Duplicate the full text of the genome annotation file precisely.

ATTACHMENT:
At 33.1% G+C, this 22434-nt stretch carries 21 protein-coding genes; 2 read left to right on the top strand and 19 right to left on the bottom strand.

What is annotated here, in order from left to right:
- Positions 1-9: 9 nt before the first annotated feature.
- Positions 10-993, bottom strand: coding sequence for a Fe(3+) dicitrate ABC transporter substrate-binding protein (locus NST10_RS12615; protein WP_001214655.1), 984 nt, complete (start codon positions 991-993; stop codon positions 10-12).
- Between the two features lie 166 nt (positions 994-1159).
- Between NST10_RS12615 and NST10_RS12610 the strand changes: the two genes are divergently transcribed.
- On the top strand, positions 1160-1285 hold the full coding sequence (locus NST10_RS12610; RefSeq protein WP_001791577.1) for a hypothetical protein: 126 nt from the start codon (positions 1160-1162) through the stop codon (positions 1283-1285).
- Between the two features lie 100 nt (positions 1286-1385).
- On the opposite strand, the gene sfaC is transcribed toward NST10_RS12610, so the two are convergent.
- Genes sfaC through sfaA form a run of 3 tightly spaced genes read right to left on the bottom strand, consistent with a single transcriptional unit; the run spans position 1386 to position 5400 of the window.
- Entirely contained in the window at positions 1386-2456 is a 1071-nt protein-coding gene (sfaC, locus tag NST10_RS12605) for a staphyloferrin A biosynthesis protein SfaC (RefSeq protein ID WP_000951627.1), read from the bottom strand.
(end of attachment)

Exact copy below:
At 33.1% G+C, this 22434-nt stretch carries 21 protein-coding genes; 2 read left to right on the top strand and 19 right to left on the bottom strand.

What is annotated here, in order from left to right:
- Positions 1-9: 9 nt before the first annotated feature.
- Positions 10-993, bottom strand: coding sequence for a Fe(3+) dicitrate ABC transporter substrate-binding protein (locus NST10_RS12615; protein WP_001214655.1), 984 nt, complete (start codon positions 991-993; stop codon positions 10-12).
- Between the two features lie 166 nt (positions 994-1159).
- Between NST10_RS12615 and NST10_RS12610 the strand changes: the two genes are divergently transcribed.
- On the top strand, positions 1160-1285 hold the full coding sequence (locus NST10_RS12610; RefSeq protein WP_001791577.1) for a hypothetical protein: 126 nt from the start codon (positions 1160-1162) through the stop codon (positions 1283-1285).
- Between the two features lie 100 nt (positions 1286-1385).
- On the opposite strand, the gene sfaC is transcribed toward NST10_RS12610, so the two are convergent.
- Genes sfaC through sfaA form a run of 3 tightly spaced genes read right to left on the bottom strand, consistent with a single transcriptional unit; the run spans position 1386 to position 5400 of the window.
- Entirely contained in the window at positions 1386-2456 is a 1071-nt protein-coding gene (sfaC, locus tag NST10_RS12605) for a staphyloferrin A biosynthesis protein SfaC (RefSeq protein ID WP_000951627.1), read from the bottom strand.